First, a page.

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Over half the people in the United States wear glasses or contact lenses. Optometrist, also known as "Eye Doctors" or "O.D.'s, have to provide there services in order to meet the demands. Optometrists have to be well-educated and friendly people.

All States and the District of Columbia require that optometrists be licensed, which requires a Doctor of Optometry degree from an accredited optometry school and passing both a written and a clinical State board examination. Licenses are renewed every one to three years and in all states, continuing education credits are needed for renewal. The Doctor of Optometry degree requires a four-year program proceeded by at least 3 years of study before they even start. Most students hold a bachelor degree or higher. You must have passed college English, Mathematics, Optics, Physics, Chemistry, Biochemistry, and Biology to get accepted into an optometrist college.

Employment of optometrists is expected to grow about as fast as the average for all occupations through 2008 in response to the vision care needs of a growing and aging population. As baby boomers age, they will be more likely to visit optometrists and ophthalmologists because of the onset of vision problems in middle age, including computer-related vision problems. The demand for optometry services will also increase because of growth in the oldest age group, with their increased likelihood of cataracts, glaucoma, diabetes, and hypertension. Employment of optometrists will also grow due to greater recognition of the importance of vision care, rising personal incomes, and growth in employee vision care plans. Employment growth will be fastest in retail optical stores and out patient clinics. Employment of optometrists would grow more rapidly were it not for anticipated productivity gains that will allow each optometrist to see more patients. These gains will result from greater use of optometry assistants and other support personnel, and the introduction of new equipment and procedures. New surgical procedures using lasers are available that can correct some vision problems, but they remain expensive. In addition to growth, the need to re lace optometrists who leave the occupation will create employment opportunities. Relatively few opportunities from this source are expected, however, because most optometrists continue to practice until they retire; few transfer to other occupations.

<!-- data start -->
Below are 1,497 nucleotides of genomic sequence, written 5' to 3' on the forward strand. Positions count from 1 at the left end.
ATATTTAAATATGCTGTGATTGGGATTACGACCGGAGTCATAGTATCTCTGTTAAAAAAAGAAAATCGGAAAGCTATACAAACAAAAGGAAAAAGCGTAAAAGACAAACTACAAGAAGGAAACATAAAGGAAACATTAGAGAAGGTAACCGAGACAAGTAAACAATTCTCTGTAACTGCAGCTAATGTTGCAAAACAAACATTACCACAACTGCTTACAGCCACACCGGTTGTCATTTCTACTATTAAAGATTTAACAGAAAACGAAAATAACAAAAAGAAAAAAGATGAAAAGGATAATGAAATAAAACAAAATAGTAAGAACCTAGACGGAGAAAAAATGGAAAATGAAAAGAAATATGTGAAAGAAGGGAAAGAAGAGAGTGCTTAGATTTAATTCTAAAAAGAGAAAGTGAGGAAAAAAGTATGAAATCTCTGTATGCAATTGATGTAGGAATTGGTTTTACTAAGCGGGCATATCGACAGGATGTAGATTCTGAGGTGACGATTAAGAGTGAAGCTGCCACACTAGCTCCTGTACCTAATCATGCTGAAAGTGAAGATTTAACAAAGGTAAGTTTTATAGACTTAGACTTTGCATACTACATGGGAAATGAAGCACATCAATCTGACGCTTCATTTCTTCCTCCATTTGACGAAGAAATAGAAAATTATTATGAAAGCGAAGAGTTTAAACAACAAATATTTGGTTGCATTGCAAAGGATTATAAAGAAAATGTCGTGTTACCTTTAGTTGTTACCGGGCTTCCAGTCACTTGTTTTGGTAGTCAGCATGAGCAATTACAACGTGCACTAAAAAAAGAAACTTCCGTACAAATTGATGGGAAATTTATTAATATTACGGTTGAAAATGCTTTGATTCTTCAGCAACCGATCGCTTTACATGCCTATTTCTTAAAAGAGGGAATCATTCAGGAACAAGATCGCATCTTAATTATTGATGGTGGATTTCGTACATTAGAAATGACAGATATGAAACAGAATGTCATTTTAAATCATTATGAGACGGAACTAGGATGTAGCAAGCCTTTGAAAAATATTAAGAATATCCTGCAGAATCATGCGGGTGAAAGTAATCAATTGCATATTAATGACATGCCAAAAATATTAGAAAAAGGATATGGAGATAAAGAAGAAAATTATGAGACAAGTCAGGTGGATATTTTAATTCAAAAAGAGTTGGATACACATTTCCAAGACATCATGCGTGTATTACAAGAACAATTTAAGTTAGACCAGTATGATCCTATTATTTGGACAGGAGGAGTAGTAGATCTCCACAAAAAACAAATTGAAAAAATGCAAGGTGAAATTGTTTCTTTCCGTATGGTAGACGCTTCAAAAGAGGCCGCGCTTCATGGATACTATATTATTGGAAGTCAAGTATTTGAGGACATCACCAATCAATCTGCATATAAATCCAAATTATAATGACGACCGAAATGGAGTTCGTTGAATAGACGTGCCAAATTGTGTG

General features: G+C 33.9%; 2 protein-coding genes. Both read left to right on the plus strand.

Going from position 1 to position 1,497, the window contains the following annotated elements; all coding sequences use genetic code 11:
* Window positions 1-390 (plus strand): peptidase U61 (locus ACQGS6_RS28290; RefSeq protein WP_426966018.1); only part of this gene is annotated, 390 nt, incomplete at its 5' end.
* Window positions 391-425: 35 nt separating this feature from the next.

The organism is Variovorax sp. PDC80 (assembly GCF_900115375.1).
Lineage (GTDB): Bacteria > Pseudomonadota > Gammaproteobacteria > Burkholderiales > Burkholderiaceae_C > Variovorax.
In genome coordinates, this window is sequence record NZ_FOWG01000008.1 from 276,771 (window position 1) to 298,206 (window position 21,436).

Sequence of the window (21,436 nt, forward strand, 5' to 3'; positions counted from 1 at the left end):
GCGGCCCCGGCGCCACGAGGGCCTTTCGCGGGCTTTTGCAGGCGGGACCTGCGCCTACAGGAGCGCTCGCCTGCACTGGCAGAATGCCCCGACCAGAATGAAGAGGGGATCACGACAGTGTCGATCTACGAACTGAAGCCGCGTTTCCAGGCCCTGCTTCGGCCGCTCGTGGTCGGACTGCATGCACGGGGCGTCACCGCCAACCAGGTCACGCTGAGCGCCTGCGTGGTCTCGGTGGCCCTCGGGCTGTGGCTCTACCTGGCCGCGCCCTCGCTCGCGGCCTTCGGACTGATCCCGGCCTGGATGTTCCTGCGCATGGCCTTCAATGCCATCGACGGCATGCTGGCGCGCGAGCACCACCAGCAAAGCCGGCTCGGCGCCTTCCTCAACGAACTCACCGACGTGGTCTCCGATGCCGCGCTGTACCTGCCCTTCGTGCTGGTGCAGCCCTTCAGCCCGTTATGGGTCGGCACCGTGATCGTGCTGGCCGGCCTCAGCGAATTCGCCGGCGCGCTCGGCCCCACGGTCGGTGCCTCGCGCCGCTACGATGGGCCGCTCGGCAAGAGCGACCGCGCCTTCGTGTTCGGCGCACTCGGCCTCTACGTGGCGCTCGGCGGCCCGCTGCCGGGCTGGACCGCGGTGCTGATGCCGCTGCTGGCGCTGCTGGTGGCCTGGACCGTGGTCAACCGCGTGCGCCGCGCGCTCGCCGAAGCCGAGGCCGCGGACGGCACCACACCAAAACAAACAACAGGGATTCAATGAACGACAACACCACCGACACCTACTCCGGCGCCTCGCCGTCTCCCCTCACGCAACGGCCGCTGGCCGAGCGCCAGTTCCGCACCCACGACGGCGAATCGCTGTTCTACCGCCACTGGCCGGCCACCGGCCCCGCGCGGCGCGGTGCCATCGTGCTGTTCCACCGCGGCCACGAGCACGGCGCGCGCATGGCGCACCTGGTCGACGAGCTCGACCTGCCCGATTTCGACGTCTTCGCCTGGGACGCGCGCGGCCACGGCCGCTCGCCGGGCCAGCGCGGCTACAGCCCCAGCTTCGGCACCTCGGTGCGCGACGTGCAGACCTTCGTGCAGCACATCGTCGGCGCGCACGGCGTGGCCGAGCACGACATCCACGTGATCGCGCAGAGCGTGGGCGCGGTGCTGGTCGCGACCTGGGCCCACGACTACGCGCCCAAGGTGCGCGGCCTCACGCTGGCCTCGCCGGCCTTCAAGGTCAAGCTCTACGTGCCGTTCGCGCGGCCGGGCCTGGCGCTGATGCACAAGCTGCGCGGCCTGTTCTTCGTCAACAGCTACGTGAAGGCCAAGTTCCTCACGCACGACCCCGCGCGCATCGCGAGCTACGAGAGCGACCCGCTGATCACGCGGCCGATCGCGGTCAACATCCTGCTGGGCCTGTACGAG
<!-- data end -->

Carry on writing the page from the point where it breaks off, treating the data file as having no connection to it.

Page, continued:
Optometrists held about 38,000 jobs in 1998. The number of jobs is greater than the number of practicing optometrists because some optometrists hold two or more jobs. For example, an optometrist may have a private practice, but also work in another practice, clinic, or vision care center. According to the American Optometric Association, about two-thirds of practicing optometrists are in private practice. Although many optometrists practice alone, a growing number are in a partnership or group practice. Some optometrists work as salaried employees of other optometrists or of ophthalmologists, hospitals, health maintenance organizations (HMO's), or retail optical stores. A small number of optometrists are consultants for industrial safety programs, insurance companies, manufacturers of ophthalmic products, HMO's, and others. Most optometrists are in general practice. Some specialize in work with the elderly, children,



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